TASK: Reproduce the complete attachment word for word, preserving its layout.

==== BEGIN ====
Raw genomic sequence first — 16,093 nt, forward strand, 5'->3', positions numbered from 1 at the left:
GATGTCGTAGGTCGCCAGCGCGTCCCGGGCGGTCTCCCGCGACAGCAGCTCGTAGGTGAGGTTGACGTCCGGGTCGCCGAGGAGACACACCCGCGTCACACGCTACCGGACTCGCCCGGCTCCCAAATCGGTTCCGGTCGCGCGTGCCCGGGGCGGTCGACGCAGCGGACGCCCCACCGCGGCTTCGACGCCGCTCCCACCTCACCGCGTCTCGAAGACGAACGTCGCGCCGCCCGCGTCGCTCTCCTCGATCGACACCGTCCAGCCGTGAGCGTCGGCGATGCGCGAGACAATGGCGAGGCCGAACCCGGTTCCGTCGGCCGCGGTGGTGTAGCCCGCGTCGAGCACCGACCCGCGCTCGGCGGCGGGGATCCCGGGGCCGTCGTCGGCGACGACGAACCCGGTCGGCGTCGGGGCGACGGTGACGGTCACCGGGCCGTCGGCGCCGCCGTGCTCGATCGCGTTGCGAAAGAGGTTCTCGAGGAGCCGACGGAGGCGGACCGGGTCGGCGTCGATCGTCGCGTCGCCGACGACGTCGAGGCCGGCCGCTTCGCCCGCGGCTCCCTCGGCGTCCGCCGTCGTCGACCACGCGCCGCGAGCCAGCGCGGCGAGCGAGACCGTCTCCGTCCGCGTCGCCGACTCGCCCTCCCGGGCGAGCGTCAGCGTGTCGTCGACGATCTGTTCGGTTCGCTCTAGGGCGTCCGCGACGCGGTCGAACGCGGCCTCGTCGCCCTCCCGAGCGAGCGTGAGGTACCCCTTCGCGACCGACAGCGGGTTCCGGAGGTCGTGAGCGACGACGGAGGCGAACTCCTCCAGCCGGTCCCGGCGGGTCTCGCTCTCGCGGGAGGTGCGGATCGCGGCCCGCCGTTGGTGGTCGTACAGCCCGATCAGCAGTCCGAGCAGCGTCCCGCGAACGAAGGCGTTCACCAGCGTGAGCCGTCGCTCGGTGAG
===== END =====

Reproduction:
Raw genomic sequence first — 16,093 nt, forward strand, 5'->3', positions numbered from 1 at the left:
GATGTCGTAGGTCGCCAGCGCGTCCCGGGCGGTCTCCCGCGACAGCAGCTCGTAGGTGAGGTTGACGTCCGGGTCGCCGAGGAGACACACCCGCGTCACACGCTACCGGACTCGCCCGGCTCCCAAATCGGTTCCGGTCGCGCGTGCCCGGGGCGGTCGACGCAGCGGACGCCCCACCGCGGCTTCGACGCCGCTCCCACCTCACCGCGTCTCGAAGACGAACGTCGCGCCGCCCGCGTCGCTCTCCTCGATCGACACCGTCCAGCCGTGAGCGTCGGCGATGCGCGAGACAATGGCGAGGCCGAACCCGGTTCCGTCGGCCGCGGTGGTGTAGCCCGCGTCGAGCACCGACCCGCGCTCGGCGGCGGGGATCCCGGGGCCGTCGTCGGCGACGACGAACCCGGTCGGCGTCGGGGCGACGGTGACGGTCACCGGGCCGTCGGCGCCGCCGTGCTCGATCGCGTTGCGAAAGAGGTTCTCGAGGAGCCGACGGAGGCGGACCGGGTCGGCGTCGATCGTCGCGTCGCCGACGACGTCGAGGCCGGCCGCTTCGCCCGCGGCTCCCTCGGCGTCCGCCGTCGTCGACCACGCGCCGCGAGCCAGCGCGGCGAGCGAGACCGTCTCCGTCCGCGTCGCCGACTCGCCCTCCCGGGCGAGCGTCAGCGTGTCGTCGACGATCTGTTCGGTTCGCTCTAGGGCGTCCGCGACGCGGTCGAACGCGGCCTCGTCGCCCTCCCGAGCGAGCGTGAGGTACCCCTTCGCGACCGACAGCGGGTTCCGGAGGTCGTGAGCGACGACGGAGGCGAACTCCTCCAGCCGGTCCCGGCGGGTCTCGCTCTCGCGGGAGGTGCGGATCGCGGCCCGCCGTTGGTGGTCGTACAGCCCGATCAGCAGTCCGAGCAGCGTCCCGCGAACGAAGGCGTTCACCAGCGTGAGCCGTCGCTCGGTGAG